Talks and Poster Presentations (with Proceedings-Entry):

J. Sama, S. Barth, J. Prades, M. Seifner, O. Casals, I. Gracia, J. Santander, C. Calaza, L. Fonseca, C. Cane, A. Romano-Rodriquez:
"Localized Growth and In-Situ Functionalisation of Ge Nanowires for Advanced Low Power Gas Sensors";
Poster: 2013 MRS Fall Meeting & Exhibit, Boston; 12-01-2013 - 12-06-2013; in: "2013 MRS Fall Meeting - Abstract & Program Book", (2013).

English abstract:
The research efforts devoted to the development of advanced electronic devices based on nanowires are continuously increasing as a consequence of the beneficial properties of these nanomaterials, namely their high surface-to-volume ratio and well-controlled physical and chemical properties [1]. The fabrication of such materials has been addressed by multitude of research groups throughout the world and the number of publications and fabrication methods reported are huge.
One important barrier that hampers the incorporation of these materials into electronic and functional devices is the requirement, in most cases, of precise manipulation and positioning of the nanowires and this is not always possible or the process cannot be fulfilled with enough throughput. Sometimes alternative inventive methods need to be tested and developed. One of these methods has been recently presented by the authors [2] and has been demonstrated for different semiconducting nanowires. Its basic principle is the direct site-selective growth of nanowires, using the VLS process, on top of CMOS compatible micromembranes or microhotplates, that incorporate an integrated heater in order to provide the thermal energy necessary to synthesize the nanowires, as well as interdigitated electrodes to contact the nanowires. This approach has been demonstrated for two different nanowire materials, but the possibilities offered by this method are enormous.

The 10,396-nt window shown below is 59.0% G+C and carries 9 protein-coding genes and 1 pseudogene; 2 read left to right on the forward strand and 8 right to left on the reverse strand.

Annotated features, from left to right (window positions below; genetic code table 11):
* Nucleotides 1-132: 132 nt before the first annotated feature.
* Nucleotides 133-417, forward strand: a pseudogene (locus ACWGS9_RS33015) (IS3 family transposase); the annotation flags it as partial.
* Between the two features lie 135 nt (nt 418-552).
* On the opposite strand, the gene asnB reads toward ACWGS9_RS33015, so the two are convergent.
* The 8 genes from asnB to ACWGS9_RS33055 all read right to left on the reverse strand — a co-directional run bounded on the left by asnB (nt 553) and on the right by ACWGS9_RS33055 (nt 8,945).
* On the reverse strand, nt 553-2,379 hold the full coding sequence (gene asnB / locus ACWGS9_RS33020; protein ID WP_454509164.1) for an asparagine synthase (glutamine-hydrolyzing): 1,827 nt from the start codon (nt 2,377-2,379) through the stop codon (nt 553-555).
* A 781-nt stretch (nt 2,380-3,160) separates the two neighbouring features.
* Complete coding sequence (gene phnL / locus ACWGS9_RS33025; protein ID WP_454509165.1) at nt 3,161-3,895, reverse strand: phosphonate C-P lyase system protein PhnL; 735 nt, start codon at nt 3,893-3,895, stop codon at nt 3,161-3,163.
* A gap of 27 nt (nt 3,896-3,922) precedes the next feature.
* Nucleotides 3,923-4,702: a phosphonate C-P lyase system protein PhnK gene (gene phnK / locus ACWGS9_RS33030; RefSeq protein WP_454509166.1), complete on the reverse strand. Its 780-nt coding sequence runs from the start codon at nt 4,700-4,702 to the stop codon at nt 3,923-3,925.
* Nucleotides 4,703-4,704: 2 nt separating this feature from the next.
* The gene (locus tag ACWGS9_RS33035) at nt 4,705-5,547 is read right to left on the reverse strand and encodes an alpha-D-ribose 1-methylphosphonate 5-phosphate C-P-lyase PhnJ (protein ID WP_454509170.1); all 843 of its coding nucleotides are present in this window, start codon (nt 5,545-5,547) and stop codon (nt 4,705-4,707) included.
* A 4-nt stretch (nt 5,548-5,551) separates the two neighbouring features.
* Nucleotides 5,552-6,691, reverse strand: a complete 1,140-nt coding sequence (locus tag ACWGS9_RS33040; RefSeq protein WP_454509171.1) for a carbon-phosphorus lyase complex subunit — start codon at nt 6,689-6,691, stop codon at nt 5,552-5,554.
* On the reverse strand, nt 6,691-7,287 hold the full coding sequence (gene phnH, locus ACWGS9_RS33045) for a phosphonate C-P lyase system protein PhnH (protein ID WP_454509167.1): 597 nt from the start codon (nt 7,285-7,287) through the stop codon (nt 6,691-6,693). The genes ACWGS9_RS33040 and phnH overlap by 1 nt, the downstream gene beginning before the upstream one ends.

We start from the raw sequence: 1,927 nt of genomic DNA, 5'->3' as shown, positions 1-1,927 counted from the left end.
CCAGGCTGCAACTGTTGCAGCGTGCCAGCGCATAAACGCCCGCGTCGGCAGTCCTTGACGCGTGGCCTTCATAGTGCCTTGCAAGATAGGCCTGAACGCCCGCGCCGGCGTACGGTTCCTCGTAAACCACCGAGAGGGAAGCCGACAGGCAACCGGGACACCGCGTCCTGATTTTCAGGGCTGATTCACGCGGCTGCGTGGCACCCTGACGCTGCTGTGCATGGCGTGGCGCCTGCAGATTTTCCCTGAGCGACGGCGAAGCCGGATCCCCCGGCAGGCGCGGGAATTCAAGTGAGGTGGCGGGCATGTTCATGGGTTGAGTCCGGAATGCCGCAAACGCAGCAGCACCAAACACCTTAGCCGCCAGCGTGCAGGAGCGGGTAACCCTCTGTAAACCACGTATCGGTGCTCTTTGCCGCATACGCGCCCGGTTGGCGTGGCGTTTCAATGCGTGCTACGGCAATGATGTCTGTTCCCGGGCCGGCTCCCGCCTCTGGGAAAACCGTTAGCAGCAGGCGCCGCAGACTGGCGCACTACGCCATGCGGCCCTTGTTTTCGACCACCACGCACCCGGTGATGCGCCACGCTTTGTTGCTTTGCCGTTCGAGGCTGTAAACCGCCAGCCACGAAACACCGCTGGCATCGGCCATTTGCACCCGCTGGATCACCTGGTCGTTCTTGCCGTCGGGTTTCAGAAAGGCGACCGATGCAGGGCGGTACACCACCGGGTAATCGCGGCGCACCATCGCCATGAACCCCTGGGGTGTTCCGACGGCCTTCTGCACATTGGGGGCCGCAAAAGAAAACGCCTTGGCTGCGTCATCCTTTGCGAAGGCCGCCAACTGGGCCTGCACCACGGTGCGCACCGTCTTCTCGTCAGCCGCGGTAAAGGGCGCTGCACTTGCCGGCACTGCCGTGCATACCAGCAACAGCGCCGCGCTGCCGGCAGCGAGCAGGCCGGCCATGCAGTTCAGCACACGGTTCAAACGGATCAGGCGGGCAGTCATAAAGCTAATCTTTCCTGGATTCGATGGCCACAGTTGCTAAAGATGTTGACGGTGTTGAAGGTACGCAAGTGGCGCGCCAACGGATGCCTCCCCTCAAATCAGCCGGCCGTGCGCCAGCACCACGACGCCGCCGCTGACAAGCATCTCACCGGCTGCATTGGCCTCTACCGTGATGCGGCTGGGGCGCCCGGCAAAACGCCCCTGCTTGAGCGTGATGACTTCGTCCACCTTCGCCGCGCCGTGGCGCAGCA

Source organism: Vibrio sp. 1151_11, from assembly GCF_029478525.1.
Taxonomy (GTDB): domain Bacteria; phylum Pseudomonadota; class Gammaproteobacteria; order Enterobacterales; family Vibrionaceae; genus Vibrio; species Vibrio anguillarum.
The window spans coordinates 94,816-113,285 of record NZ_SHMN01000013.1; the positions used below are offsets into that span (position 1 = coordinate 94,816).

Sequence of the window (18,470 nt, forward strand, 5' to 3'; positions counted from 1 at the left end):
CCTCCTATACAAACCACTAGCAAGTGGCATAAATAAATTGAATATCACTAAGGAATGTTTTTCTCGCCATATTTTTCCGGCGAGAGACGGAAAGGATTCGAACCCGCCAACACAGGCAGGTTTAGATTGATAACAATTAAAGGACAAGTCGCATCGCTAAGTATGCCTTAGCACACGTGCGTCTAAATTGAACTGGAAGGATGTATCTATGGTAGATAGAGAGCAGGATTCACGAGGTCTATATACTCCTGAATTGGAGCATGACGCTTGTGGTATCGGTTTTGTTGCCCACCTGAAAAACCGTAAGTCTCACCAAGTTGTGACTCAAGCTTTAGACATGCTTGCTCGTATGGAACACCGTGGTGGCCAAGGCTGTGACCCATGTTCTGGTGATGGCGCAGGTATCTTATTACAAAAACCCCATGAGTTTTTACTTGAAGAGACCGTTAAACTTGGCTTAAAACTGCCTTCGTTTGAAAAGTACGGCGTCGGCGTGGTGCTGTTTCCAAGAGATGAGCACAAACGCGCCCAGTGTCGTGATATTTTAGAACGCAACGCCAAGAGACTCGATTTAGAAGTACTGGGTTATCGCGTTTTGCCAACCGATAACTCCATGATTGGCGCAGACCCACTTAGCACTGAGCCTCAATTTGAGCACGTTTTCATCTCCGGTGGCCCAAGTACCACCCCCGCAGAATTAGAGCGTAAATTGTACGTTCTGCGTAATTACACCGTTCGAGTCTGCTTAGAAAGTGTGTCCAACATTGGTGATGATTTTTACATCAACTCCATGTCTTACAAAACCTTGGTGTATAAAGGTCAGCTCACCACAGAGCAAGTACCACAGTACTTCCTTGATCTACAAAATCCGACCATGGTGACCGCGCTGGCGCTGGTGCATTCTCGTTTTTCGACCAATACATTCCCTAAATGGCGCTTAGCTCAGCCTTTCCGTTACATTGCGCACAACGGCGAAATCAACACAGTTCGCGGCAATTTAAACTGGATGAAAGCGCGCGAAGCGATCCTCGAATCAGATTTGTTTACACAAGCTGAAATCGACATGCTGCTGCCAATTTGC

In this work we present an extension of this method for the fabrication of Ge nanowires on top of microhotplates consisting in the additional in-situ functionalisation of the surface of the nanowires using amine-based chemistry [3]. This treatment has modified the surface of the nanowires, which are no longer covered by an uncontrolled GeOx layer but by a well known amine termination, allowing a better control of their surface.

Created from the Publication Database of the Vienna University of Technology.